The United States leads the world in drug use, with about 56% of the world’s drug users. Demand reduction and prevention education should be a priority of the new ONDCP director. Although there are useful aspects of “harm reduction,” it is far less effective in saving lives than “demand reduction.” The evidence is in the US death rate from drugs. We need renewed education efforts in elementary schools.
We’ve Screwed up Our Country, Now Let’s Get it Back
Since legalization means promotion, the ONDCP director will need to counter the fact that legalization equals commercialization. The marijuana industry is looking for more and future users and the youth of America fits the bill.
Colorado has gained the most notoriety of the legalization states. Much of the American public doesn’t understand the difference between decriminalization and legalization. Diane Carlson, co-founder of Smart Colorado explained: “Many people thought they were voting to decriminalize marijuana. Colorado already had decriminalized marijuana. To the surprise of many, legalization led to full-blown marijuana commercialization practically overnight.
It’s not a “state’s rights” issue because commercial pot from legal states gets into the other states. Interstate drug commerce is still illegal. The problem is so widespread that other states have sued Colorado.
The next director will need to understand why marijuana does not replace pain medications. Promoting non-medical ways to address pain, such as MBSR and EMDR, should become a priority with Americans. For those with addiction, substituting one addictive substance with another addictive substance only compounds their problems. The ONDCP Director should be someone who can be outspoken on this issue.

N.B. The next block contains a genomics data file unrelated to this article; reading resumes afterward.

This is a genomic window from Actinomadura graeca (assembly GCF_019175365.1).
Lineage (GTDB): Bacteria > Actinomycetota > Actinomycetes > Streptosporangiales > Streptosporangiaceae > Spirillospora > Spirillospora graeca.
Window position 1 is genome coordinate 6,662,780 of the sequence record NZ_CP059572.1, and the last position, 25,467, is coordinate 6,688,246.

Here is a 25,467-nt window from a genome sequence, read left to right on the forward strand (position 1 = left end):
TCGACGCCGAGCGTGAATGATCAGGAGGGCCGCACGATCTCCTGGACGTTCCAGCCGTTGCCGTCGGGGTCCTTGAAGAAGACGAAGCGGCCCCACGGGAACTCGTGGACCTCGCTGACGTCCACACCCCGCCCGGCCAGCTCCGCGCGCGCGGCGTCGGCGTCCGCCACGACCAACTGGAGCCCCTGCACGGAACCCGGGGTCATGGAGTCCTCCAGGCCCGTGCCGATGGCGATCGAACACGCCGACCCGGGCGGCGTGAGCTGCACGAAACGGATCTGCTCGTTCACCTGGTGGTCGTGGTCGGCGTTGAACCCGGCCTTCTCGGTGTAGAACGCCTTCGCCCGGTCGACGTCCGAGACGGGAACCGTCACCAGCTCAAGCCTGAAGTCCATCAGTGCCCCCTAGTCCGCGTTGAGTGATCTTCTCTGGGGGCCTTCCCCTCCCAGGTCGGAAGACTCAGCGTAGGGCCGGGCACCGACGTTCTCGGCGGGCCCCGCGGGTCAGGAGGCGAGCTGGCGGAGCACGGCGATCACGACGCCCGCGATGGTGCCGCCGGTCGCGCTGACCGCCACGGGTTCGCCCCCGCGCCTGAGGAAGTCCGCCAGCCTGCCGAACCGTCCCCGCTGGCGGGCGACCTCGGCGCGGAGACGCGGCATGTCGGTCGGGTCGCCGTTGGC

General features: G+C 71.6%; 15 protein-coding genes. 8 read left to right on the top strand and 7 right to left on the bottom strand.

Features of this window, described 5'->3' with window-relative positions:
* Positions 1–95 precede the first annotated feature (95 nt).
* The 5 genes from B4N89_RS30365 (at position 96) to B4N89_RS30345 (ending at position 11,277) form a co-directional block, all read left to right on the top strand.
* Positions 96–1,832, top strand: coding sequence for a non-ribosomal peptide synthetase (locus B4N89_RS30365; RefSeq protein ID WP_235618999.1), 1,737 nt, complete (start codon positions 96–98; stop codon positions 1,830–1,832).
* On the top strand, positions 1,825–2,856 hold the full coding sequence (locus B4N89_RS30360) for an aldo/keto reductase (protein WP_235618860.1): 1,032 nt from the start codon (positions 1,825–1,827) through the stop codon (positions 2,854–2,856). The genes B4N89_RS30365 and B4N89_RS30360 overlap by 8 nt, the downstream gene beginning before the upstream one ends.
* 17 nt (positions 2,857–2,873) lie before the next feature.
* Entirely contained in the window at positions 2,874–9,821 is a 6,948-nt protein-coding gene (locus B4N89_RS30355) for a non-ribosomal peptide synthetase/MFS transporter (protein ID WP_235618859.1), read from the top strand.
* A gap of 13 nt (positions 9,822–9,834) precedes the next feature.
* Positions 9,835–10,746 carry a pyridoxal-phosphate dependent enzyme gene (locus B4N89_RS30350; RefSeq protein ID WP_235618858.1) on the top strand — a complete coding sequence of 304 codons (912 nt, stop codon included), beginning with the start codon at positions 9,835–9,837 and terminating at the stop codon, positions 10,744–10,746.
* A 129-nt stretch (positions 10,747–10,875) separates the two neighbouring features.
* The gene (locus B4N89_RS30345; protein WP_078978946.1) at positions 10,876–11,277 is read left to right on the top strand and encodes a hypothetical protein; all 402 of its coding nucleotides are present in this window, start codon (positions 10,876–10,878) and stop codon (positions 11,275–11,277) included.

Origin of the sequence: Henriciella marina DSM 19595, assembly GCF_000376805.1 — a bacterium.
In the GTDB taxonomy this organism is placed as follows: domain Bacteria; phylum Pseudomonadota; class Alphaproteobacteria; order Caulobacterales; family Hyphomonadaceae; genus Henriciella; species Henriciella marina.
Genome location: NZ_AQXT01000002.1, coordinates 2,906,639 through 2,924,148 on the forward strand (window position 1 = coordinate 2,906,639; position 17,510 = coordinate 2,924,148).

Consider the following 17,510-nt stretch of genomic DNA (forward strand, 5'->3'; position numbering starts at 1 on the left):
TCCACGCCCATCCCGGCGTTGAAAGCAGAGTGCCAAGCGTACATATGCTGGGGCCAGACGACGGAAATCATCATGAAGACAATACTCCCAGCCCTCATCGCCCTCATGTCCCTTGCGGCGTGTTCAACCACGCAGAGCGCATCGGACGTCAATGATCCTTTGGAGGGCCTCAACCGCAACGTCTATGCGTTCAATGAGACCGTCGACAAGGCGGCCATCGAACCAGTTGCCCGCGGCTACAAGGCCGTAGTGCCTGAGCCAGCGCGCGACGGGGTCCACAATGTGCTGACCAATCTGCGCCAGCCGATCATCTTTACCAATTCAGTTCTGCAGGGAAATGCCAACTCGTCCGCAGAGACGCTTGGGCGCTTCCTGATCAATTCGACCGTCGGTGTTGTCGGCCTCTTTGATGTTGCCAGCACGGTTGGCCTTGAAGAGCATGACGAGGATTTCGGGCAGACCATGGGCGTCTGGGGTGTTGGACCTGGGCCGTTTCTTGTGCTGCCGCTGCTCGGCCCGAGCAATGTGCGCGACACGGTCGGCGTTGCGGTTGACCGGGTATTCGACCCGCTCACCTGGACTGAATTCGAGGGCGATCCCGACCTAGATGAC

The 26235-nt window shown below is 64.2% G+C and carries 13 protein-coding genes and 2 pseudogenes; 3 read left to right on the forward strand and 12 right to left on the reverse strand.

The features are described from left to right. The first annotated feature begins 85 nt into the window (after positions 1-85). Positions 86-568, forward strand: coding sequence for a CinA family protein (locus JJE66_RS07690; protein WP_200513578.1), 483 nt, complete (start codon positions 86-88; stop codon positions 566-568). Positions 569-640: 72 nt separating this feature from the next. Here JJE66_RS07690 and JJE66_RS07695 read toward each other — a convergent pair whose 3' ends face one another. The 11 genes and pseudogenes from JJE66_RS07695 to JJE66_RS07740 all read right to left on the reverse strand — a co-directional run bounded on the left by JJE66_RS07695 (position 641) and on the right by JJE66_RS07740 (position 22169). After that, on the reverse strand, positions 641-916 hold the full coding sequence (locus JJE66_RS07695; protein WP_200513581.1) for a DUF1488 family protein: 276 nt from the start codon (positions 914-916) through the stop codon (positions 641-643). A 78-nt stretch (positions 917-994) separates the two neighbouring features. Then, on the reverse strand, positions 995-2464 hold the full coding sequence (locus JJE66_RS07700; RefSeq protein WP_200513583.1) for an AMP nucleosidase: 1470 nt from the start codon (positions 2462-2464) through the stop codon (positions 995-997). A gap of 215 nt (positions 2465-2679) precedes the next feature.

Bringing Back Cabinet Level Status to the Drug Czar Will Save Lives
Parents Opposed to Pot believes this position needs to be elevated to the cabinet level position it once was. If it is reinstated as the “Drug Czar” position, it will have some moral standing working against the scourge of drug deaths.
Attorney General Eric Holder made the bad decision to allow marijuana commercialization in Colorado and Washington in 2012. Holder acted as if it was state’s rights issue, a big mistake. His Justice Department issued eight guidelines that states had to follow to avoid federal prosecution if they legalized pot. Then the Justice Department did not follow its own guidelines.
President Obama’s first ONDCP Director, Gil Kerlikowske, had been the Police Chief of Seattle. Marijuana activists thought he would be sympathetic to their cause, but he recognized the relationship between marijuana and crime. Michael Botticelli followed Kerlikowske as ONCDP Director. He recognized the dangers of marijuana and did not support it.
President Obama’s downgraded the role of ONDCP Director which is no longer a cabinet level position. This re-assignment went along with a massive escalation of drug use and drug-induced deaths. President Obama may have responded to pressure by the drug lobbyists. Ironically, former Vice-President Joe Biden had coined the term “Drug Czar” in 1982.
Let’s put strength back into America’s resolve to end addiction and death by drugs!